Knowing where something is situated in time is as important as
knowing where your stuff is space-wise when it comes to being
organized. When my clients and I sift through stacks of paper or
get into a box in the garage, the most important things I need to
know are when the item came into their lives and when was the last
time they looked at it. If the item is not dated, it becomes a
time-consuming process.

The following very simple habits can make staying organized a
whole lot easier.

Regarding bills and incoming mail, such as bank statements, keep
a yellow highlighter handy and immediately highlight the dates.

• Date everything. Even if it’s a grocery list on a Post-it
note, start by dating it in the upper right-hand corner. If you
keep the practice consistent, you will never waste precious seconds
scanning notes for the date or a clue to the “when” of the item.
This is especially important for compulsive “to-do” list makers. If
we know which list is freshest, the others can be tossed without

When you create a file on the computer, consider adding a header
or footer that automatically posts the date (and even the time)
each time the document is opened or updated. That way, when you
print you will always be able to identify the latest version. Don’t
rely on your brain to remember changes you made — let the computer
take on that task by showing you the date/time and free up your
brain for more creative thinking.

• Synchronize religiously. I use the cordless “cloud” to
synchronize information from my computer calendar to my phone
calendar so that I always have the latest version on both devices,
but occasionally technology has let me down. I still have to plug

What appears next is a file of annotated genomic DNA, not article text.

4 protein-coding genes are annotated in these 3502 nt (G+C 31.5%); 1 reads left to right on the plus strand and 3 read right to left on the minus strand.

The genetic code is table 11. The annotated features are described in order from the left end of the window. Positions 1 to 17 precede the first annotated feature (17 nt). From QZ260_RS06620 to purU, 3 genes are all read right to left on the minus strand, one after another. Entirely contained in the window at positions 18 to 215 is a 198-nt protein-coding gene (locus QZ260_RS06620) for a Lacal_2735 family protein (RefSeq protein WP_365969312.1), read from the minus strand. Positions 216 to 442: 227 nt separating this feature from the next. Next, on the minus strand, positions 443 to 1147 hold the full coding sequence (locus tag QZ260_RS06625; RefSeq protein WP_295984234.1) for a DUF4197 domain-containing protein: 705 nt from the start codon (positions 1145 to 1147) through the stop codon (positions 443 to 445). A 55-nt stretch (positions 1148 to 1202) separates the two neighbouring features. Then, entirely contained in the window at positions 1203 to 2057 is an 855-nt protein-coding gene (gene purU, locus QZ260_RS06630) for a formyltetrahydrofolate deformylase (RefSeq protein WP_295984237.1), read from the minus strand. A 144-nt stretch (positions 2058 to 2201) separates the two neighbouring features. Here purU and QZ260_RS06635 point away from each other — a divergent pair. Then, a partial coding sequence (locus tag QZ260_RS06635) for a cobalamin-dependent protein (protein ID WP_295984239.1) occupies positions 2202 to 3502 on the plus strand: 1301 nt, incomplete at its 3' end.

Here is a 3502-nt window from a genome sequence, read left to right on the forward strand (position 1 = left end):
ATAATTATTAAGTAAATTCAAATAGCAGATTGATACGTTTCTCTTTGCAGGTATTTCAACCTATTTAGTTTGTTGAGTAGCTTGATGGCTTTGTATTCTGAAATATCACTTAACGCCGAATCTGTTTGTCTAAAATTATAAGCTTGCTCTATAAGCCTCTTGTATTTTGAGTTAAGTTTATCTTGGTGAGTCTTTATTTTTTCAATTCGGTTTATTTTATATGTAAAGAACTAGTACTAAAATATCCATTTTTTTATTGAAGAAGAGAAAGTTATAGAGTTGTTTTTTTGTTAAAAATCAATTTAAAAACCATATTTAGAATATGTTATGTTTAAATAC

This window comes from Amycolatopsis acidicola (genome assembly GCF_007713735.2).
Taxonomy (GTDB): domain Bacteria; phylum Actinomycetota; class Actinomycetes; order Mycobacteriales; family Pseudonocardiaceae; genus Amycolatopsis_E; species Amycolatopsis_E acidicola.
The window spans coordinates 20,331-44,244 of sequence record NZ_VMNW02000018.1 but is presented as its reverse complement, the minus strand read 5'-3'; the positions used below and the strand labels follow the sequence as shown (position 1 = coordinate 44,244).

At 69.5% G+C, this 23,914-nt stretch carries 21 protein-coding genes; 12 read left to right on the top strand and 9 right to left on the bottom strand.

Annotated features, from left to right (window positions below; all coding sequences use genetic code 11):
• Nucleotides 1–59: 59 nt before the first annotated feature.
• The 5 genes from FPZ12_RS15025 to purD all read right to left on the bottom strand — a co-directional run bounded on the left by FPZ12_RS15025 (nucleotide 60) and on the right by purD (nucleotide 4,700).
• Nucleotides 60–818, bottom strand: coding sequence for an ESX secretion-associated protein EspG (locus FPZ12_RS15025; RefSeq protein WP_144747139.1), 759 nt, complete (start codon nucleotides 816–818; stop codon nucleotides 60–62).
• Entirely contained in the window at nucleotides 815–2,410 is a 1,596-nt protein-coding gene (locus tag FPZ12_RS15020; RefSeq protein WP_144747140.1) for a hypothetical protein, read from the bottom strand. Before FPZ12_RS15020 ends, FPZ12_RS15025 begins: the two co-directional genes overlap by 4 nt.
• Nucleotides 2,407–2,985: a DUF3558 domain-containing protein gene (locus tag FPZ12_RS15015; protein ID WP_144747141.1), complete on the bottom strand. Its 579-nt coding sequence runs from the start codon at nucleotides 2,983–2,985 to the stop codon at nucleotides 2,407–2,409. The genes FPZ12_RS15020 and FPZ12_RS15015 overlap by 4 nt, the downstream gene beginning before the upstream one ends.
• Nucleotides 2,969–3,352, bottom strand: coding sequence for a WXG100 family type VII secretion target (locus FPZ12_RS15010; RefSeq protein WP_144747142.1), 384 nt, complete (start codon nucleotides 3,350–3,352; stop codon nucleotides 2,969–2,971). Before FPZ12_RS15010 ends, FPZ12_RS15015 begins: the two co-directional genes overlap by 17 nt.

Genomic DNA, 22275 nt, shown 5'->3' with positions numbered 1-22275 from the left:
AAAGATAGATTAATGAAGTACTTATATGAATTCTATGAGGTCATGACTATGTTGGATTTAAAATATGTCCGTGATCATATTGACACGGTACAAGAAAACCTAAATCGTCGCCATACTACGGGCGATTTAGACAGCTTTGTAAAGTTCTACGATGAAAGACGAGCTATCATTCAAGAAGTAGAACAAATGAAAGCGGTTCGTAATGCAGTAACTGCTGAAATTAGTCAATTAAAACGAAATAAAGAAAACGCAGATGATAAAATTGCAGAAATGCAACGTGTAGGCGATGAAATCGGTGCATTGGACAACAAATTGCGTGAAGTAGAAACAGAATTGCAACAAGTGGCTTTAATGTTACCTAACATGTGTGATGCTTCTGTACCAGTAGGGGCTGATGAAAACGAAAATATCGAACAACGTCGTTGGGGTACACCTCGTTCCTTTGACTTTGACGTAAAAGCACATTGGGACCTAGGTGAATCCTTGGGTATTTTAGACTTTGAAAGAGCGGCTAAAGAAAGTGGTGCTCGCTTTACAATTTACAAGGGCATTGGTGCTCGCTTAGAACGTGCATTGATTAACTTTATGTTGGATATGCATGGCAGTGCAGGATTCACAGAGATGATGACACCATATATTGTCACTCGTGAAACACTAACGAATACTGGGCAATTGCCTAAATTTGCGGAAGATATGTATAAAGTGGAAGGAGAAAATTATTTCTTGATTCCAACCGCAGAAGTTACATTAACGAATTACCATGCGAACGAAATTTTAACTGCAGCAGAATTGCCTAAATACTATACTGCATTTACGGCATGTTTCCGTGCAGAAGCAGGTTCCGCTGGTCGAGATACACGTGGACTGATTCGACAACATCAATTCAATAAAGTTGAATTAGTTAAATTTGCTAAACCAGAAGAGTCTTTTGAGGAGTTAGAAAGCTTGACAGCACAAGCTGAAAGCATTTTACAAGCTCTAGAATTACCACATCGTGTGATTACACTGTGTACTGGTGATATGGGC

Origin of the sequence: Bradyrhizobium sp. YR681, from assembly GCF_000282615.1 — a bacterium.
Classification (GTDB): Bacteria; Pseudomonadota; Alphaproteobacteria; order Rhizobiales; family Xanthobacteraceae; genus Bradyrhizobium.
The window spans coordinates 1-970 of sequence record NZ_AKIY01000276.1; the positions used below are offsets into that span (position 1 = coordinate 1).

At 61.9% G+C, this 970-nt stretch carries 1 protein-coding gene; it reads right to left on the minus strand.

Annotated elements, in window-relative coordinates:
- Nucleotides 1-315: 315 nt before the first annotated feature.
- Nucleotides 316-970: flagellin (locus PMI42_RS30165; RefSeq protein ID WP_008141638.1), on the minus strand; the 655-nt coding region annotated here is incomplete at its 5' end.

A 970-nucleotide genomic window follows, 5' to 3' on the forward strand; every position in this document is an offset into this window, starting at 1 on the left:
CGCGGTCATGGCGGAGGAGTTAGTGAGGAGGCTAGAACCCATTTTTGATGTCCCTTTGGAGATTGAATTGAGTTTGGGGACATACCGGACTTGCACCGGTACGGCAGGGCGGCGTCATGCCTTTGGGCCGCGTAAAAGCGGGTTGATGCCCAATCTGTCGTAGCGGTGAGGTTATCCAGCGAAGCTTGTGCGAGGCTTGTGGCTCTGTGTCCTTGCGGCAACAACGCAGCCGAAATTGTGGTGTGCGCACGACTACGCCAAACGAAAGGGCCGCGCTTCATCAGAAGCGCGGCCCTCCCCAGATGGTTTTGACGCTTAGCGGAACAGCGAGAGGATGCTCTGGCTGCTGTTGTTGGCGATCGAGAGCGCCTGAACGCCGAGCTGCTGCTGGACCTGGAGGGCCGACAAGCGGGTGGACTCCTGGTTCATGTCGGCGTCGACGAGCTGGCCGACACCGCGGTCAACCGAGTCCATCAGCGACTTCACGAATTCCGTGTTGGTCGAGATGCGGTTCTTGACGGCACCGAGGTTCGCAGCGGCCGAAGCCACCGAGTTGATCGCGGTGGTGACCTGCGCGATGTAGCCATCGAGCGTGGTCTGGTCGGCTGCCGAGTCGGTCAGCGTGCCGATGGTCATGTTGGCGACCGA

my phone in from time to time to be sure everything has synced

Also, make sure you have the latest version of your syncing
software downloaded at all times. I ignored downloaded notices for
new versions, thinking, “How much could it possibly have changed
from Version 10.1.21 to Version 10.1.23?” The changes were enough
to keep my devices from syncing and necessitated an inconvenient
trip to the Genius Bar at the Apple store.

When printing photos, date stamp them or write the date on the
backs right then. This will save you loads of angst later when you
are organizing photographs or attempting to create a photo album
with a semblance of chronological order.

If you tear articles out of magazines, highlight the date or at
least write the month and the year on the article or photo with a
pen. When you are ready to cull through your reference or reading
files later, knowing the date can make the difference between
“keep” and “toss.”

For items in storage, I encourage clients to put dates on the
boxes when they put them into storage. If something has been in
storage and not looked at in one, five, or 10 years, why are they
keeping it? Also, if a client has items, such as memorabilia,
clothing or paper archives that they do not want to look through
yet, we box them and date the box. We then set a future date by
which the items must either be sorted,